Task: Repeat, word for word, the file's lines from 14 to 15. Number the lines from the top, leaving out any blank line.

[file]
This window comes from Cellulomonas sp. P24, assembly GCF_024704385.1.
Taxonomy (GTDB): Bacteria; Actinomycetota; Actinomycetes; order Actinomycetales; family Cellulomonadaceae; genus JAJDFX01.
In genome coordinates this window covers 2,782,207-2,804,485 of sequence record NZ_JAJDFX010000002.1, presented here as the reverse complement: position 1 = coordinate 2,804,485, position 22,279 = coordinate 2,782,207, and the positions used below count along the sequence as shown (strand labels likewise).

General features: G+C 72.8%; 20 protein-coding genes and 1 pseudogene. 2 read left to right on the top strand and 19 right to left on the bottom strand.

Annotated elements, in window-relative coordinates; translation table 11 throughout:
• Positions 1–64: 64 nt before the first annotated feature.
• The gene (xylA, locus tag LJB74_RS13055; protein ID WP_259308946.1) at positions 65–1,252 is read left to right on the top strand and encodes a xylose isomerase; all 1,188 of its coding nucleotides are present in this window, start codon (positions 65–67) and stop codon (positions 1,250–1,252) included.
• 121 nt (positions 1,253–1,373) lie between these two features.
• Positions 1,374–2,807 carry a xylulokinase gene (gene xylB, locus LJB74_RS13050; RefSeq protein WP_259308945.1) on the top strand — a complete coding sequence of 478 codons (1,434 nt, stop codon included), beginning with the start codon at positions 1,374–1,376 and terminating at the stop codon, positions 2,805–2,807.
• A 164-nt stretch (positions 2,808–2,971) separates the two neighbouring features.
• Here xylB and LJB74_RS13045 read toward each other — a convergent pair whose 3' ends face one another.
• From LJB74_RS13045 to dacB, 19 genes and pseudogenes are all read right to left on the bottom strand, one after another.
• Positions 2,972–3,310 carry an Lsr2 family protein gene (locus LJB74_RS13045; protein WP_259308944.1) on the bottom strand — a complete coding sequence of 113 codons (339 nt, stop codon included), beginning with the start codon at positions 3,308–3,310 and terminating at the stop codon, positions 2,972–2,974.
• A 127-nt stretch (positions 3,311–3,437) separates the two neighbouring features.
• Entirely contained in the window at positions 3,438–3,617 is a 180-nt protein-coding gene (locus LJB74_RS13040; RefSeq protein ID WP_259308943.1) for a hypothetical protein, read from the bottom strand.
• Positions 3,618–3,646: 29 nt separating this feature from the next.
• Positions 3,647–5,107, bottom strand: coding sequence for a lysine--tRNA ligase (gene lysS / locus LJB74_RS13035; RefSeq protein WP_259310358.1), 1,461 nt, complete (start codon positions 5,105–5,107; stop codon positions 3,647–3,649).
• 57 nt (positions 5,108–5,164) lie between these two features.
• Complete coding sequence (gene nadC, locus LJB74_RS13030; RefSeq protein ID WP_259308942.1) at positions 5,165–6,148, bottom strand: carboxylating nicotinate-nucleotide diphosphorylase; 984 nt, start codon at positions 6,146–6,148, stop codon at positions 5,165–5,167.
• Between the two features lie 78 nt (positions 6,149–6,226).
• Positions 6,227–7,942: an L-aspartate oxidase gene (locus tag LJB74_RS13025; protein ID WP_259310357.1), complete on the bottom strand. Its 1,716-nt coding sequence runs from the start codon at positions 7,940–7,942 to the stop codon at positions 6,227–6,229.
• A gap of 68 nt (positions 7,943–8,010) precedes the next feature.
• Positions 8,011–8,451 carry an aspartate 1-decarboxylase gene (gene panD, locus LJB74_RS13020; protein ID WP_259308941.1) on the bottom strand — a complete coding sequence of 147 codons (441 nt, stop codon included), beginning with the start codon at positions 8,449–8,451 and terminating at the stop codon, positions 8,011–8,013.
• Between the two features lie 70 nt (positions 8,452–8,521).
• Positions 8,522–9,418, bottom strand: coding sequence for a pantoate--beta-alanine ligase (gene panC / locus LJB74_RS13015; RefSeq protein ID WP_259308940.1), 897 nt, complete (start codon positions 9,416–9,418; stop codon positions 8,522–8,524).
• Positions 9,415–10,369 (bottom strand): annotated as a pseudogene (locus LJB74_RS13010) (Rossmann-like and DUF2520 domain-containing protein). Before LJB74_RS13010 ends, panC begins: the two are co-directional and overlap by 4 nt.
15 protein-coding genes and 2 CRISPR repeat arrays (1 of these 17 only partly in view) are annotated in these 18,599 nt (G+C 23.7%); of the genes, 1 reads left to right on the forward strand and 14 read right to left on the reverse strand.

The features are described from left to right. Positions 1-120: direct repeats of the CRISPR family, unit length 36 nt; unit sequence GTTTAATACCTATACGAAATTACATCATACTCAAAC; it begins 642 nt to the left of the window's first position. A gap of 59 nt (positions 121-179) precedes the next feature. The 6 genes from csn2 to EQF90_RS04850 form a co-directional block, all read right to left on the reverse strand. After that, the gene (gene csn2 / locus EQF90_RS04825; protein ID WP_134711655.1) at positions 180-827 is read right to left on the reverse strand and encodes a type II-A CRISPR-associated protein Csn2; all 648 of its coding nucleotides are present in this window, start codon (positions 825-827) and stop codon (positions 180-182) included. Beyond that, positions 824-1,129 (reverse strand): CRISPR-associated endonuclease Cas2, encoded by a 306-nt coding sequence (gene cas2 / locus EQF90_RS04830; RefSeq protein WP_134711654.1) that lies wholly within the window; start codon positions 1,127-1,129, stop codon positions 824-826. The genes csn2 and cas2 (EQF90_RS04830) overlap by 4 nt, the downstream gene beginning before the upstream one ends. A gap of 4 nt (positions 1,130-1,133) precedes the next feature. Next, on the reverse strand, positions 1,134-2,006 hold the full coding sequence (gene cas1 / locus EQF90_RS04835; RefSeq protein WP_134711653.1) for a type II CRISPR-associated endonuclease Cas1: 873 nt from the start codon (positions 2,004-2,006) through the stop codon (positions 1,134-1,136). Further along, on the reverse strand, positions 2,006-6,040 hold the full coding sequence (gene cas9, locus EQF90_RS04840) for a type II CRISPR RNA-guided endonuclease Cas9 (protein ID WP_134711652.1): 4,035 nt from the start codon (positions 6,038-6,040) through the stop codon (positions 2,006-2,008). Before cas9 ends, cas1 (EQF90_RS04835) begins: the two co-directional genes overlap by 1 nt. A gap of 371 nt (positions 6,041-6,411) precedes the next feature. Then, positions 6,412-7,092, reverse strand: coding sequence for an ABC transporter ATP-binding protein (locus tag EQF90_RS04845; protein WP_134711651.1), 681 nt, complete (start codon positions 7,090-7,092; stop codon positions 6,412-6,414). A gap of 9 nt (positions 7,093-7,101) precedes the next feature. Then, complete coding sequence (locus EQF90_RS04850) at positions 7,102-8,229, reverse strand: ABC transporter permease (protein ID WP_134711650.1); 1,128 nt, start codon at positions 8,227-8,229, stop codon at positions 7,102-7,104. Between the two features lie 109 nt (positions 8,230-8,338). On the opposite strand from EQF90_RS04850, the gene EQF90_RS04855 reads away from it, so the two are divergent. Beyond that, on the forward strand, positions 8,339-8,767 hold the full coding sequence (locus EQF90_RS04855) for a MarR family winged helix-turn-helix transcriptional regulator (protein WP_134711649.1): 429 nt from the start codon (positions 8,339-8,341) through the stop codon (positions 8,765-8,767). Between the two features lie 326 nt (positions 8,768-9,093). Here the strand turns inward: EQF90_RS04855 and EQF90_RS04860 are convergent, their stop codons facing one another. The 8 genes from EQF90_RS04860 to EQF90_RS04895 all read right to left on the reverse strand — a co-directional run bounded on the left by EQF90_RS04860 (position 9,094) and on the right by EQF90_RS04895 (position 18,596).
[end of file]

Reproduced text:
• A 127-nt stretch (positions 3,311–3,437) separates the two neighbouring features.
• Entirely contained in the window at positions 3,438–3,617 is a 180-nt protein-coding gene (locus LJB74_RS13040; RefSeq protein ID WP_259308943.1) for a hypothetical protein, read from the bottom strand.